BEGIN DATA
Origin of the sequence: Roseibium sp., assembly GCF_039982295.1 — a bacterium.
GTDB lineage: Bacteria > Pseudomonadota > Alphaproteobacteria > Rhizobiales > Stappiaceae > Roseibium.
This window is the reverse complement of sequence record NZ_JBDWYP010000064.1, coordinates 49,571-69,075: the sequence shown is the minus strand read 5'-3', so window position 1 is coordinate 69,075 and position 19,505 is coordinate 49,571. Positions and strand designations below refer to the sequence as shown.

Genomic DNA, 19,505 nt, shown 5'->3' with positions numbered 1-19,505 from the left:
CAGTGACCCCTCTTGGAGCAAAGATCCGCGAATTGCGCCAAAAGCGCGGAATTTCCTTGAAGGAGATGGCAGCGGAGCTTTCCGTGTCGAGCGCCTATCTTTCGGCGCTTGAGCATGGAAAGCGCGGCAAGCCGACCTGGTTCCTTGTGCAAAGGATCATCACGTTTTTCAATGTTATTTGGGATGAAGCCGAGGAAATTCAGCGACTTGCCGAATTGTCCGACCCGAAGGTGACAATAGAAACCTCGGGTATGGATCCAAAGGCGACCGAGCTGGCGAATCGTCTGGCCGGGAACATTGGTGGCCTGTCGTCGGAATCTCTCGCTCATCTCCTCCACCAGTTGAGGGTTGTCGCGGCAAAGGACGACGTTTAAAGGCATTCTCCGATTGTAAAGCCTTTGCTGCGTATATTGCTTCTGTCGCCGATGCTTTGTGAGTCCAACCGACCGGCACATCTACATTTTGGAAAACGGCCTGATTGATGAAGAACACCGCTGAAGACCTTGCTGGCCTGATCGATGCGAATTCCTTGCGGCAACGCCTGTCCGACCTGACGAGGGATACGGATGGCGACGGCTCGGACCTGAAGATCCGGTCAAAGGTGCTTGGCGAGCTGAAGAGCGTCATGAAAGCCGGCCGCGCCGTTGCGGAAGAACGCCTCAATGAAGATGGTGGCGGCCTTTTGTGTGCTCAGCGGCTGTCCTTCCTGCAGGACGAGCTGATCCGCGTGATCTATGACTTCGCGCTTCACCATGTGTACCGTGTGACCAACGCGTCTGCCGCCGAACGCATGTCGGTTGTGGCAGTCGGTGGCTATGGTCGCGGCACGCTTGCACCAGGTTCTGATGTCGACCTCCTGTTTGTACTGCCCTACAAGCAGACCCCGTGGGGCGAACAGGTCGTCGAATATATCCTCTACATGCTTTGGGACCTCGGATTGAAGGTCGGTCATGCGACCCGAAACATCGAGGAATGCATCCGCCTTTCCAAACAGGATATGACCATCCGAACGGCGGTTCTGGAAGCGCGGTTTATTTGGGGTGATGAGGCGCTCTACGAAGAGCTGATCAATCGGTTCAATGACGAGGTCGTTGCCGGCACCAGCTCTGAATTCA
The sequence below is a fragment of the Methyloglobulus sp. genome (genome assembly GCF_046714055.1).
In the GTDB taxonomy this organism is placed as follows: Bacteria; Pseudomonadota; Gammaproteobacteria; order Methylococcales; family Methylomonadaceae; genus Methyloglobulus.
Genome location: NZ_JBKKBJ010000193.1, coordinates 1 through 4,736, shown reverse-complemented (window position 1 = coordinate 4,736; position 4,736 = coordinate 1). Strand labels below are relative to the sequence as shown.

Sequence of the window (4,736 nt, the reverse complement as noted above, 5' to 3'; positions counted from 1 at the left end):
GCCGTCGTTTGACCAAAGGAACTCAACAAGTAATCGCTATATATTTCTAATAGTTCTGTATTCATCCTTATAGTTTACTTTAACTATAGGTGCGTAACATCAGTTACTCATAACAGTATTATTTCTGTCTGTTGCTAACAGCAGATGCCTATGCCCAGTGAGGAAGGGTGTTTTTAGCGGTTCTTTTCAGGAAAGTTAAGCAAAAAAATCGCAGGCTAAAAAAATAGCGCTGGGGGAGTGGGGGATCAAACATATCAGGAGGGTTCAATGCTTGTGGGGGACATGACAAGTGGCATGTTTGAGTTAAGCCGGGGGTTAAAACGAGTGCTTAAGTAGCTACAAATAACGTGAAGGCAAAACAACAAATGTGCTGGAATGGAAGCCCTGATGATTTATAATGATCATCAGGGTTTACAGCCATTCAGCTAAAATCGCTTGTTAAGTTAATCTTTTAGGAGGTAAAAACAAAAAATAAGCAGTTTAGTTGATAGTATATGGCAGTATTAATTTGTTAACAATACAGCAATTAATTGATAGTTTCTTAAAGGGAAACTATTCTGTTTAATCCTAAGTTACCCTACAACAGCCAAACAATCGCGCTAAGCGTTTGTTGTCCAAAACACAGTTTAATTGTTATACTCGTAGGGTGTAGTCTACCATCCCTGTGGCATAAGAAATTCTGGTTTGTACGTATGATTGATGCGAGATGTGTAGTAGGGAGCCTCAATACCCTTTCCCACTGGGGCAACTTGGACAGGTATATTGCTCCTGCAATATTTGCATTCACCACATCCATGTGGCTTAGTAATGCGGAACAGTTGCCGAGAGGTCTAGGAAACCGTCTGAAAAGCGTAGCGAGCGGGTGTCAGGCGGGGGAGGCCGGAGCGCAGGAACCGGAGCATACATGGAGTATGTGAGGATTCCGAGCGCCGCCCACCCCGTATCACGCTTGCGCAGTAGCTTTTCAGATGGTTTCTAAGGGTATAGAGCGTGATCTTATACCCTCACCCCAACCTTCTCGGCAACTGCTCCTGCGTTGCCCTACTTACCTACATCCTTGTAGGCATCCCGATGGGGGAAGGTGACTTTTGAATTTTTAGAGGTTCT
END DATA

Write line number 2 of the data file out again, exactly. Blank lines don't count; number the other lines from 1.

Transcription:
GTDB lineage: Bacteria > Pseudomonadota > Alphaproteobacteria > Rhizobiales > Stappiaceae > Roseibium.